Regenstreif notes "the conservative approaches to campaigning in the elections of 1957 and 1958 rank as classics of ingenuity unequalled in Canadian political history," (p. 29). Diefenbaker's advice "reinforce success not failure" was recommended to the party on two separate occasions before 1957. It was eventually adopted and the PC's came into power. No deep factions were formed to oppose this strategy.
10.06 Party Purges
0, ac9
The PC's conducted no purges during the time period.

Involvement Variables, 11.01-11.06
11.01 Membership Requirements
2, ac5
The PC's appear to be more exacting than the liberals on their insistence of the membership fee, one dollar. The members are basically self-defined, despite this fee.
11.02 Membership Participation
0, ac5
It appears that most PC party members do not participate in meetings and are members in name only.
11.03 Material Incentives
1, ac3
The dearth of material on incentives made this variable difficult to code. Kornberg, et al., Feel that material incentives play a relatively minute part in a militant's participation level (p.27). It appears, however, that conservative poll captains tend to be paid (Engelmann and Schwartz, 1975--278).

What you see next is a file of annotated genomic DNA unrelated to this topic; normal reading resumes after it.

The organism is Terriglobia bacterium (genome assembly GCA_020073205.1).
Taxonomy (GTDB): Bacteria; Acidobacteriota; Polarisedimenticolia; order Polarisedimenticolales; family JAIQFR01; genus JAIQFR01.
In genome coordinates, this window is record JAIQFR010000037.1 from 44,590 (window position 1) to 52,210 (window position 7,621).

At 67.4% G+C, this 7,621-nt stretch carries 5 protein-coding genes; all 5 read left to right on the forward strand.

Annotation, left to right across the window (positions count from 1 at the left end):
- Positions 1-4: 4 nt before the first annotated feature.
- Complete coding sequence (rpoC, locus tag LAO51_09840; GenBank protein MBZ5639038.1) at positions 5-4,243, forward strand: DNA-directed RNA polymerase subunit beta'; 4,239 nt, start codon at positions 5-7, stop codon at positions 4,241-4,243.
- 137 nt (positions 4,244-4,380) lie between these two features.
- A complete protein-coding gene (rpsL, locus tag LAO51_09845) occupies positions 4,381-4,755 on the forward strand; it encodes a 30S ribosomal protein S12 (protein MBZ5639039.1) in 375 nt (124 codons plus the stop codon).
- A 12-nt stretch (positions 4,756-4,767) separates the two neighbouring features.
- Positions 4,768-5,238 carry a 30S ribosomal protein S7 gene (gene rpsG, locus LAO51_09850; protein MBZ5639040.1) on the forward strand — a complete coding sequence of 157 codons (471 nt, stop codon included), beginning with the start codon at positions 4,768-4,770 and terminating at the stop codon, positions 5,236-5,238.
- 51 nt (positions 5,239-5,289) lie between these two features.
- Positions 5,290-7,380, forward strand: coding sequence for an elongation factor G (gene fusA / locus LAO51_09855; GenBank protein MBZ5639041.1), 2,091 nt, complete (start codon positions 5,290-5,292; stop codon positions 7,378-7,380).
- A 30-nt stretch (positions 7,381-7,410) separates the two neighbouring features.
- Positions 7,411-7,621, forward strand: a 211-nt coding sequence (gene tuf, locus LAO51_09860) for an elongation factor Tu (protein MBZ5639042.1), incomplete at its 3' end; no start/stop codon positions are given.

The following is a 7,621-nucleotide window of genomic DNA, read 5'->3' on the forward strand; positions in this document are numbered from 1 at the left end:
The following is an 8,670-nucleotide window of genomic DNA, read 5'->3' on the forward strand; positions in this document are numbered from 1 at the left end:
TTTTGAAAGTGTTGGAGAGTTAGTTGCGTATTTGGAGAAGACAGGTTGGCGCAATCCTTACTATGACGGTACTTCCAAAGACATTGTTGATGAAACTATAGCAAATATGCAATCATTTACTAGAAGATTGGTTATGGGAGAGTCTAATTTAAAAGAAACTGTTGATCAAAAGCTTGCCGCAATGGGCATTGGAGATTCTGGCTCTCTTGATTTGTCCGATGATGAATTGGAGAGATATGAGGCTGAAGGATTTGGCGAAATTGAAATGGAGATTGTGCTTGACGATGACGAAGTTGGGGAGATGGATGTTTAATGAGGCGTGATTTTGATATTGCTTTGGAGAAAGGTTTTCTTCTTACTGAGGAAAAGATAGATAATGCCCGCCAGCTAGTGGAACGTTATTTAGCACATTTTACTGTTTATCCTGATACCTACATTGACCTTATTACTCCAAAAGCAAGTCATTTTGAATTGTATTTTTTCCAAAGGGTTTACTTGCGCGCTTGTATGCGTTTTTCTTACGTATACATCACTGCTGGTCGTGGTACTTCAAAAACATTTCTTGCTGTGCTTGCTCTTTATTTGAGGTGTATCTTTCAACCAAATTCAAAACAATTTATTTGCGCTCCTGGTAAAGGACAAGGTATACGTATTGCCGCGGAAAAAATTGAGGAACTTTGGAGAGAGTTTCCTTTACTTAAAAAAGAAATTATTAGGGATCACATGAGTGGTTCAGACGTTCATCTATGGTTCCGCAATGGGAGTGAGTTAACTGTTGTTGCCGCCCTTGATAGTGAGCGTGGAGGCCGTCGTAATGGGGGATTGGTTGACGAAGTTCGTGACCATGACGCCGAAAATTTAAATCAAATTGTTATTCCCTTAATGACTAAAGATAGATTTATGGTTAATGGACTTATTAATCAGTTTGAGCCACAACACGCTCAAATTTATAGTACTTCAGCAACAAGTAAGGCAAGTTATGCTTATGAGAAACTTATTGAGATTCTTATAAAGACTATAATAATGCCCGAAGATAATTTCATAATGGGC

11.04 Purposive Incentives
1, ac3
From the same data used in variable 11.03, Kornberg et al., Find participation levels not being correlated with genuine objective concerns. But surely some significant portion of the militants have a vision of improved Government.
11.05 Doctrinism
0, ac9
No material is present that can be labeled as PC doctrine (Engelmann and Schwartz, 1975--108).
11.06 Personalism
0 for 1950-56, ac3
1 for 1957-62, ac3
Personalities have been extremely important in attracting voter support to Canadian parties, but this variable concentrates on party militants, not voters. Before the Diefenbaker ascendancy, few militants seemed motivated by personalism. Regenstreif states that concerning the 1957 campaign "in view of the relatively low level of traditional support upon which the conservatives as a party could depend, the emphasis on the person of John Diefenbaker instead of the label "conservative" in the campaign is understandable," (p. 29). It is evident that a discernible number of PC militants were motivated by Diefenbaker personally, but probably no more than a third.